Saturday, April 29, 2017

Review of 'Now' - a proposal about time and the human soul

Now - The Physics of TimeNow - The Physics of Time by Richard A. Muller
My rating: 4 of 5 stars

Do humans have souls? Do they transcend our physical bodies? Why does Richard A. Muller spend a significant fraction of the text of this new popular level book about the physics of time discussing this?

The answer seems to simply be that the question of whether he has a soul is one that is dear to the author’s heart. I’ve tried to figure out if there is any link between this subject and the main purpose of the book but I failed.

The primary purpose of the book is to introduce a new and still speculative theory of Muller’s that our sense of ‘now’ and of our involuntary ‘motion’ along the arrow of time is a result of new time being created moment to moment. We ‘travel’ to this new time and occupy it as it is created, and the old time becomes the past. The future really does not exist, as it is not yet created.

I like the idea. It feels right to me, and Muller proposes a few thoughts about how his theory might be falsified. But it is early days—way too soon to tell whether this or alternate hypotheses might be the path to better understanding the mystical and perplexing nature of time in our reality.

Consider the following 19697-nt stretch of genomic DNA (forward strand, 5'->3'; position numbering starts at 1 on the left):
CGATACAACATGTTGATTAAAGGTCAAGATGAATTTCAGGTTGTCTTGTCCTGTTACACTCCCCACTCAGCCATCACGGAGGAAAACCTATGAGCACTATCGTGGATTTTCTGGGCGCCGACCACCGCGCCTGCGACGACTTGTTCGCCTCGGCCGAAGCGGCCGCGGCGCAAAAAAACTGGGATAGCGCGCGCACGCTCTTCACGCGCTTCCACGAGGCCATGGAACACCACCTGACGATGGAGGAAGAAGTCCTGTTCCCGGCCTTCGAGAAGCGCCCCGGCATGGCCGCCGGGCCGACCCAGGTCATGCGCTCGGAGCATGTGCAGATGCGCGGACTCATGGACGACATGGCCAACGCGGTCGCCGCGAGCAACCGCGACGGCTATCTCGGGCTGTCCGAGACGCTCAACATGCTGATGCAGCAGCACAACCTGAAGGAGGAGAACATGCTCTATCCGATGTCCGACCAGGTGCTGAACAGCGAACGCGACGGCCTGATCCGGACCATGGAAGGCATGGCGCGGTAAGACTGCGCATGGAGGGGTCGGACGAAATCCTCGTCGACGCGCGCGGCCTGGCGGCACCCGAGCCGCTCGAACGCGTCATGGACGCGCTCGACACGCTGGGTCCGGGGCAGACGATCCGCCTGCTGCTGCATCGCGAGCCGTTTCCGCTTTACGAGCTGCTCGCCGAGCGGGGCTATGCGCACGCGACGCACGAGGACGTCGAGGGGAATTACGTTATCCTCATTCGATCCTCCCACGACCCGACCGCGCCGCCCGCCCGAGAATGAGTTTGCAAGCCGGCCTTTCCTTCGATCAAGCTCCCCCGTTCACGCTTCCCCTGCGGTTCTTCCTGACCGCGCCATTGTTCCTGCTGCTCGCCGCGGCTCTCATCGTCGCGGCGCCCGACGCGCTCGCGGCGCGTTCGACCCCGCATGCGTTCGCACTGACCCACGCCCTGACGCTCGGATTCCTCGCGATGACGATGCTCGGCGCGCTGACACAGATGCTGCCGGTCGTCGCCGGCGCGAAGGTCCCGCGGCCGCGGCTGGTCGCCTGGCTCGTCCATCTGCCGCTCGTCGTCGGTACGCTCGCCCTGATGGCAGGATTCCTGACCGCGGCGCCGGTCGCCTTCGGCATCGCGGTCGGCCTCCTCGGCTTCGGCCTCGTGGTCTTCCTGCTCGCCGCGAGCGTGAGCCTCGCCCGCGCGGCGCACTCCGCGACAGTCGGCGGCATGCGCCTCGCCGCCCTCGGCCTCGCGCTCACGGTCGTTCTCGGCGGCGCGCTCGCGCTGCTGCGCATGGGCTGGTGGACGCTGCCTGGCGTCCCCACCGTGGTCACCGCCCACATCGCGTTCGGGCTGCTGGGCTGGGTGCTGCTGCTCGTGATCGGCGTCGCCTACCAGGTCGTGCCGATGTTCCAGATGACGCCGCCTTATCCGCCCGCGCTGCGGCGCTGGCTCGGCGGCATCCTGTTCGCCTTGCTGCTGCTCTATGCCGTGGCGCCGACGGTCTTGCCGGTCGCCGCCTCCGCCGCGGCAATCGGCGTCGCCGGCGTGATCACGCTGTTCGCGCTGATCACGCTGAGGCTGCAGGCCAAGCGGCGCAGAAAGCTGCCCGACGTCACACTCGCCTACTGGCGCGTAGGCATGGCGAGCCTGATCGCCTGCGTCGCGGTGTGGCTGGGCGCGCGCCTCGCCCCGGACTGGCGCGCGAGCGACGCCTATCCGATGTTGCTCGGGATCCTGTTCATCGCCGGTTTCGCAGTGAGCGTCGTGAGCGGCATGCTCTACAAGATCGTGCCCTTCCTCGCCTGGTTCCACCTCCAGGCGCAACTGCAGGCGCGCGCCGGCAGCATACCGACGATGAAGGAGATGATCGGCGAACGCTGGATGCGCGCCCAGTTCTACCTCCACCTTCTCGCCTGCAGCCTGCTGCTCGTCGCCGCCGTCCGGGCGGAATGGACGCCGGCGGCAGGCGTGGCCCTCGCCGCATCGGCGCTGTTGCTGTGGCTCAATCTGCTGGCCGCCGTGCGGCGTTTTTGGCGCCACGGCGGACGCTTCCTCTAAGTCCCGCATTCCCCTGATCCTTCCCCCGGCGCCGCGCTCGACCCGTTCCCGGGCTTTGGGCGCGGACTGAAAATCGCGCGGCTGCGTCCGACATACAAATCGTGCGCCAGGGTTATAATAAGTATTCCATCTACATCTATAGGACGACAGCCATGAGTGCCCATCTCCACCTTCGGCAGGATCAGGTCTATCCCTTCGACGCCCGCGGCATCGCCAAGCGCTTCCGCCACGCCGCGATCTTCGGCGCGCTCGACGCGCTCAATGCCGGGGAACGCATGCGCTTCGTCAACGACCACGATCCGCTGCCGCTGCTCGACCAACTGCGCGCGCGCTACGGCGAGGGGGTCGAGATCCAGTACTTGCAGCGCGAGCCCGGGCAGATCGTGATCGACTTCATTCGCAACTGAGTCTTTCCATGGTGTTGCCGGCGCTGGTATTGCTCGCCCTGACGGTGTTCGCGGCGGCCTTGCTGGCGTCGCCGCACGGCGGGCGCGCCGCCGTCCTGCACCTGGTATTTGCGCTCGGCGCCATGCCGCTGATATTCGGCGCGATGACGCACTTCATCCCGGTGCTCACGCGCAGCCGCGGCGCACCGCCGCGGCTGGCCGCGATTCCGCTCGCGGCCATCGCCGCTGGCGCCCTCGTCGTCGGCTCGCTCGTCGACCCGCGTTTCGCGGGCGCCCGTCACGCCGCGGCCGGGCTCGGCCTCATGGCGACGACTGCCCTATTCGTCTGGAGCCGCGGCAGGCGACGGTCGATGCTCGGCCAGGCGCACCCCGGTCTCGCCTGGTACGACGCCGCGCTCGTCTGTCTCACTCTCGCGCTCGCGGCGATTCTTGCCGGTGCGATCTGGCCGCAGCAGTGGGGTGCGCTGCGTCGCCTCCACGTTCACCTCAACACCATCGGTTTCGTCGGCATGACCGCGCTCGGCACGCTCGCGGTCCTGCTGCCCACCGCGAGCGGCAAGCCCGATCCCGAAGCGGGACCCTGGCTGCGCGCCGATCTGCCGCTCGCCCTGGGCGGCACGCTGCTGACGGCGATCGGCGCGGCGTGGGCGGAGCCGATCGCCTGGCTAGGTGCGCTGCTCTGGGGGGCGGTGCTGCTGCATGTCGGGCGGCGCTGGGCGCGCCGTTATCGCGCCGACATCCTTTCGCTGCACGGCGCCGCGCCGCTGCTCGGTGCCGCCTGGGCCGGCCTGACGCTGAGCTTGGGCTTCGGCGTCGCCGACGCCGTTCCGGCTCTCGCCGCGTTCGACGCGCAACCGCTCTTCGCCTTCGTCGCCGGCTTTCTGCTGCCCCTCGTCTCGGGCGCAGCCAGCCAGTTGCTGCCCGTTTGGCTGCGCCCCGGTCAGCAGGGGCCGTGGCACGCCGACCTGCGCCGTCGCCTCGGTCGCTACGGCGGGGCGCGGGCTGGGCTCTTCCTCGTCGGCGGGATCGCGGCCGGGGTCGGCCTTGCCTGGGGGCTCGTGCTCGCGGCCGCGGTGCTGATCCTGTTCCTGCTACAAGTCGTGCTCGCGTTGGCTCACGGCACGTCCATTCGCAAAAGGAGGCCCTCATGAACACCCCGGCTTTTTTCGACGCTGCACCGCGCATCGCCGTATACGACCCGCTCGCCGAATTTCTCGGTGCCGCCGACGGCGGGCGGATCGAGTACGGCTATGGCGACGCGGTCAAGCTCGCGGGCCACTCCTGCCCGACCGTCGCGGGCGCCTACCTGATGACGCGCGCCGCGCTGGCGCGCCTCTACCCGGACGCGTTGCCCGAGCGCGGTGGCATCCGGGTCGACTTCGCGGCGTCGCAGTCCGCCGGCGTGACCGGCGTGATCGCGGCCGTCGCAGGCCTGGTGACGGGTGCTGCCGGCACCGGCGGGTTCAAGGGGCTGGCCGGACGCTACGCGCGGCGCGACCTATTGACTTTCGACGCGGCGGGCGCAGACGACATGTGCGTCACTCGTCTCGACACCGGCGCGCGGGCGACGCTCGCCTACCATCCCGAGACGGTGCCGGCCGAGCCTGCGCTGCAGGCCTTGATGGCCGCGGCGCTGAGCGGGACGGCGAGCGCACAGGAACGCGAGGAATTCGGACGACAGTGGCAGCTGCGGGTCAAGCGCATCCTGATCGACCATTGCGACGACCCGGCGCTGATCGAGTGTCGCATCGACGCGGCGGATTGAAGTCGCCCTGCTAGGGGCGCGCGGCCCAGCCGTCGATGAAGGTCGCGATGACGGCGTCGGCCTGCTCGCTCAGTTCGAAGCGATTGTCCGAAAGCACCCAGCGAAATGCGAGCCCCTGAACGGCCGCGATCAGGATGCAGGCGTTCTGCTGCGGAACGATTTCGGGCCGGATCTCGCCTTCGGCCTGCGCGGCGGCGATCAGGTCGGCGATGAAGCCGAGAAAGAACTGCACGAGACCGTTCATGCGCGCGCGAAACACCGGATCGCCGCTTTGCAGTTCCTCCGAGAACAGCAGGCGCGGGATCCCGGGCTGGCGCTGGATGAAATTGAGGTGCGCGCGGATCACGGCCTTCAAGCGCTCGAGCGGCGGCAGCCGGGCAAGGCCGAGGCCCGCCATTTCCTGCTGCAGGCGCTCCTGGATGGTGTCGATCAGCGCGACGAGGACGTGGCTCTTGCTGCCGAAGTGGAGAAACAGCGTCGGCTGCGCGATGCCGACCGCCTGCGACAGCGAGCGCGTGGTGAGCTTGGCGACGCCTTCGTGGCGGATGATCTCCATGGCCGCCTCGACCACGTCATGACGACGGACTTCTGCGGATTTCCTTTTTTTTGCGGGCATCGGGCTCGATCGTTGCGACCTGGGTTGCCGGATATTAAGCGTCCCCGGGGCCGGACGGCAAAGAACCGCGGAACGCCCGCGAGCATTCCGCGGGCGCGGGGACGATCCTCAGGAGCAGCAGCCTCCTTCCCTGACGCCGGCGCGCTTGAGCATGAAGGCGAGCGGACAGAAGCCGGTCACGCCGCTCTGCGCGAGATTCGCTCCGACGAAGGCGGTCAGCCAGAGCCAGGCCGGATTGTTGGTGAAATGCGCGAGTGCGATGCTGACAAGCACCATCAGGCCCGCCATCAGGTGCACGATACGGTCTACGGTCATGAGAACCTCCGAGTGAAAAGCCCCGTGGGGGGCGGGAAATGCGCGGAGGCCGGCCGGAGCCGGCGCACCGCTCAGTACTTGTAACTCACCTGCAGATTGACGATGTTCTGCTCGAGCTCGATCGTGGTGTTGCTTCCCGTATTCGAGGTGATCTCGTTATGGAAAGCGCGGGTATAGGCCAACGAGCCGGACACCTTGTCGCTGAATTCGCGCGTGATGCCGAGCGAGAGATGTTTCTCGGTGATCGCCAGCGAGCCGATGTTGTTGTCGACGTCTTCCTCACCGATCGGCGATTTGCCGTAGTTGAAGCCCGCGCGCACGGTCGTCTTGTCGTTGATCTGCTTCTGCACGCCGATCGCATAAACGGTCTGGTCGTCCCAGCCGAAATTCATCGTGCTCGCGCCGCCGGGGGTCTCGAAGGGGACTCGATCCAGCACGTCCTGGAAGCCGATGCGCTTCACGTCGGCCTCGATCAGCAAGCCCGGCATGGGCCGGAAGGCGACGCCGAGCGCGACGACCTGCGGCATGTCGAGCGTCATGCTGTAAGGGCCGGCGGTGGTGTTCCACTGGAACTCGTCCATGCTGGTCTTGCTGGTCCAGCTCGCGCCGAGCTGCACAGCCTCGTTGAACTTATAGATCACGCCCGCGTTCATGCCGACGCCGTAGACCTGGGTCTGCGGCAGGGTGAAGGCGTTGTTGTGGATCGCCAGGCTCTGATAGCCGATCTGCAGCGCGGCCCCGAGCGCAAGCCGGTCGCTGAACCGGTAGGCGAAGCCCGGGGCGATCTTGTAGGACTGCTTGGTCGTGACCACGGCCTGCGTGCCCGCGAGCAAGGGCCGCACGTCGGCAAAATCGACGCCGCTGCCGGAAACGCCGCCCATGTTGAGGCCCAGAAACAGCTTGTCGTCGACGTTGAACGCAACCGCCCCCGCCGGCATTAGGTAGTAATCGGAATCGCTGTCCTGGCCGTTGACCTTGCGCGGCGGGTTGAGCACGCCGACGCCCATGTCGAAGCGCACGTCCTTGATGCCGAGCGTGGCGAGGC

Muller is an experimentalist, and he repeatedly insists that theoretical physics—manipulating equations using advanced math—is a waste of time unless the resulting theory is rooted in the physical world in such a way that it can be tested. Indeed he gets rather curmudgeonly about it in places. His belittling of 1933 Nobel Prize winner Paul Dirac is rather unbecoming and speaks more about Muller than Dirac.

Setting that aside as an anomaly, or as hasty writing and editing, I found most of Muller’s book a fascinating read. It carefully develops and clearly explains the physics relevant to our understanding of time. Einstein’s relativity is explained and the subsequent development of quantum physics and its various interpretations are explained well.

Then in Part IV of the book he goes on this strange walk-about into ‘not-physics’. I call it that because that is really his point. Things that are ‘not-physics’—not science—are real and are important.

Despite the disconnect with the rest of the book, it’s a point worth making, and I’m glad he made it, and I guess I understand why it’s in this book. If Muller had written a book devoted entirely to his untestable beliefs and perceptions (his favorite example is “what does ‘blue’ look like?”) nobody would take it seriously, and probably no publisher would even consider it. At least this way he gets his message in print.

And yes, it feels like he’s preaching here in Part IV. His main point is succinctly summarized by this quote from page 266:

“Physics itself is not a religion. It is a rigorous discipline, with strict rules about what is considered proven and unproven. But when this discipline is presumed to represent all of reality, it takes on aspects of religion. … The dogma that physics encompasses all reality has no more justification than the dogma that the Bible encompasses all truth.”